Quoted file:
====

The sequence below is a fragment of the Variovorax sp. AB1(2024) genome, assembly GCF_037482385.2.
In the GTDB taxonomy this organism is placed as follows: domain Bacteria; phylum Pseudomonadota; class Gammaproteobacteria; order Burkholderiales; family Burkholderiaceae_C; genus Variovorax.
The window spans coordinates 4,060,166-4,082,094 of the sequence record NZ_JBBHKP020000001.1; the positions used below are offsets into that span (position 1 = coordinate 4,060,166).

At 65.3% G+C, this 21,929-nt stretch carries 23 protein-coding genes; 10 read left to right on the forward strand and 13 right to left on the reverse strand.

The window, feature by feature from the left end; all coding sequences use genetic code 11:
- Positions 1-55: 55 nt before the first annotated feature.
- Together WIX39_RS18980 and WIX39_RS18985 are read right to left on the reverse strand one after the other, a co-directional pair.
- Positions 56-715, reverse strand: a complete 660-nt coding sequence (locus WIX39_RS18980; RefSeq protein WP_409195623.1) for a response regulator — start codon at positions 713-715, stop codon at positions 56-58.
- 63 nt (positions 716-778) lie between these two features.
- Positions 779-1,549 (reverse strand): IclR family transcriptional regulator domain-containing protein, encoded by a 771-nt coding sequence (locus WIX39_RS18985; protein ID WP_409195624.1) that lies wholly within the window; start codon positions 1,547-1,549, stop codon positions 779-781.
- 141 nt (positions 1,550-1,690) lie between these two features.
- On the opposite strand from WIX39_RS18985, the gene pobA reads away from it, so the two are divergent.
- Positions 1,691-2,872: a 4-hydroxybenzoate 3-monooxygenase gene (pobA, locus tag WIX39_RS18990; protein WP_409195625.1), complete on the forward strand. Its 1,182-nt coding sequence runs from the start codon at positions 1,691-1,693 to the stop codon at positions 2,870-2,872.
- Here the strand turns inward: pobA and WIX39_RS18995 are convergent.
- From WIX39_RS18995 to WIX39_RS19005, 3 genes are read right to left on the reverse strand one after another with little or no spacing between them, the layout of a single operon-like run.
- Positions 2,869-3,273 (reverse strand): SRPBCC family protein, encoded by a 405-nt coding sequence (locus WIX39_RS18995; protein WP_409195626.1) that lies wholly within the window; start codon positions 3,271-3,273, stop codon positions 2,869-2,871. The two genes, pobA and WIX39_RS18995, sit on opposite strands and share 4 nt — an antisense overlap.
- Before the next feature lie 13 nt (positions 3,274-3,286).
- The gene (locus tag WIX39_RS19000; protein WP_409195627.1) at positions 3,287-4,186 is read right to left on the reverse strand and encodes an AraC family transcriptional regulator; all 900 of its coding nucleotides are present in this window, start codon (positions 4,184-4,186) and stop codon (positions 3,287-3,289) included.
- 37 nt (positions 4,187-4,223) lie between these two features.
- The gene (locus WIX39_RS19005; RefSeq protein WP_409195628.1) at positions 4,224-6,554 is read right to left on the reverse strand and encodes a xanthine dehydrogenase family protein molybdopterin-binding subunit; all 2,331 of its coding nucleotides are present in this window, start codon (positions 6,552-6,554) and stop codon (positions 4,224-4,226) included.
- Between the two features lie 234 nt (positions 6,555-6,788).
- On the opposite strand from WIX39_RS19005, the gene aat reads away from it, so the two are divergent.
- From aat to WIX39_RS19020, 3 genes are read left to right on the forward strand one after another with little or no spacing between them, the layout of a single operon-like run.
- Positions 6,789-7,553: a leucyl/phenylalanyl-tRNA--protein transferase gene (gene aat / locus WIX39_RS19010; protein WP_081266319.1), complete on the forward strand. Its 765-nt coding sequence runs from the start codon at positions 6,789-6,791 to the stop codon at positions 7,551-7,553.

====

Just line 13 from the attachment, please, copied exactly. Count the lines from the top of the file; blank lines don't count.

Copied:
- Positions 1,691-2,872: a 4-hydroxybenzoate 3-monooxygenase gene (pobA, locus tag WIX39_RS18990; protein WP_409195625.1), complete on the forward strand. Its 1,182-nt coding sequence runs from the start codon at positions 1,691-1,693 to the stop codon at positions 2,870-2,872.